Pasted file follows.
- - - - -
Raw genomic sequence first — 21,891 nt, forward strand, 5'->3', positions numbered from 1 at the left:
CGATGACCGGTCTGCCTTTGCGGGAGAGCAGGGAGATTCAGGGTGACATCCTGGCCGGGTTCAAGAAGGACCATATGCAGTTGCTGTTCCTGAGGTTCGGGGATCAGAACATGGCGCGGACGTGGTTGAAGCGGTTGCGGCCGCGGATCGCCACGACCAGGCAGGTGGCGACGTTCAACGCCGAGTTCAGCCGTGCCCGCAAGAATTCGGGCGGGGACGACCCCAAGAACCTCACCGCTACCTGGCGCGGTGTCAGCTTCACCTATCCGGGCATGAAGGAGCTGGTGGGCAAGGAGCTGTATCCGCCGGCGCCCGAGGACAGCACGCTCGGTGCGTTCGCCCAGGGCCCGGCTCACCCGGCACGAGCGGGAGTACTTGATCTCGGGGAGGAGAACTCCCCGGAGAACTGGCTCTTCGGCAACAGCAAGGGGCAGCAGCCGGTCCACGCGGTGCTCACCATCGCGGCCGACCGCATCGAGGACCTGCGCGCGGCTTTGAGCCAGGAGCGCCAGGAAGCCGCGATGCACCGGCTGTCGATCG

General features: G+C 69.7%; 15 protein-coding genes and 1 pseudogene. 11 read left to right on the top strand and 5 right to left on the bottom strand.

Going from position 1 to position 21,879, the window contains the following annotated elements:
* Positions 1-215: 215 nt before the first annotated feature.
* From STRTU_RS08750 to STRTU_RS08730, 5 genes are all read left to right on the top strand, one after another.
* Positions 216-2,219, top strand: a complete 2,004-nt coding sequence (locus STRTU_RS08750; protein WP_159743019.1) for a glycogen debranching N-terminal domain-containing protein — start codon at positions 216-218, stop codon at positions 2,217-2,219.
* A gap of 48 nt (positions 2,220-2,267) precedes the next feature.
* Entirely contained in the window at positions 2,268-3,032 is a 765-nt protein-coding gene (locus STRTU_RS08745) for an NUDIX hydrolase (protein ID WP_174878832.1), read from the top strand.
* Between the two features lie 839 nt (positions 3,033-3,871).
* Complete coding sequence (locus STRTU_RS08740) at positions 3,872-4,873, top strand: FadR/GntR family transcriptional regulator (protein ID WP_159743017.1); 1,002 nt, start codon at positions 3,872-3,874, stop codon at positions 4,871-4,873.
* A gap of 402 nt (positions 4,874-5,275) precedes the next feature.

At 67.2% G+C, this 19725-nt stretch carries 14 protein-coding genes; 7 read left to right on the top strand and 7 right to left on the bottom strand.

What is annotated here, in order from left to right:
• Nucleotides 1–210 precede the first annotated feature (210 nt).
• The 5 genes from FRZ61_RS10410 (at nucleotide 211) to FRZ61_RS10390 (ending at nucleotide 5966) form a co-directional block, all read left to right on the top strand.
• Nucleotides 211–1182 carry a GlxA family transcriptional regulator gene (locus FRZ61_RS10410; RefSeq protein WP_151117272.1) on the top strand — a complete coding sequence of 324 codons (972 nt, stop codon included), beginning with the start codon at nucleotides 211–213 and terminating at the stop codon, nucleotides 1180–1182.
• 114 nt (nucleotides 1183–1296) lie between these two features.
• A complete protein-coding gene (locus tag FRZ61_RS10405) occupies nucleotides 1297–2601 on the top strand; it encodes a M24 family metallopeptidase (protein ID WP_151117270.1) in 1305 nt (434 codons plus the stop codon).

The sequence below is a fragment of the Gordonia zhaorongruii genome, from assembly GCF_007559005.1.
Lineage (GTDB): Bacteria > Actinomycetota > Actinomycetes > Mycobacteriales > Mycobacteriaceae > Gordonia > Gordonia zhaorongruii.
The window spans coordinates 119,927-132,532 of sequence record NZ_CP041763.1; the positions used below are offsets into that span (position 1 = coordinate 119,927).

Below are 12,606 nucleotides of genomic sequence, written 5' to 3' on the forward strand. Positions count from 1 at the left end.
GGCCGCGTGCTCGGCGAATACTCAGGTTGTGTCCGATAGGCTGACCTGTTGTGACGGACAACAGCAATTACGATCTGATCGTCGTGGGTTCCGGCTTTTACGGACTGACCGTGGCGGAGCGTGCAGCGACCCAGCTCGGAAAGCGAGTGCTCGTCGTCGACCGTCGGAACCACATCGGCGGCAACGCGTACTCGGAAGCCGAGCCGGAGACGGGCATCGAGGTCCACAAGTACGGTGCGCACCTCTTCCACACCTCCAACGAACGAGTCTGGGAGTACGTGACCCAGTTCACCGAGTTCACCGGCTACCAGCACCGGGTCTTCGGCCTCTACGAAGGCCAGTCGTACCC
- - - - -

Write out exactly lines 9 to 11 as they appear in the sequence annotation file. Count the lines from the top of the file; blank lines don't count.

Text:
* Entirely contained in the window at positions 2,268-3,032 is a 765-nt protein-coding gene (locus STRTU_RS08745) for an NUDIX hydrolase (protein ID WP_174878832.1), read from the top strand.
* Between the two features lie 839 nt (positions 3,033-3,871).
* Complete coding sequence (locus STRTU_RS08740) at positions 3,872-4,873, top strand: FadR/GntR family transcriptional regulator (protein ID WP_159743017.1); 1,002 nt, start codon at positions 3,872-3,874, stop codon at positions 4,871-4,873.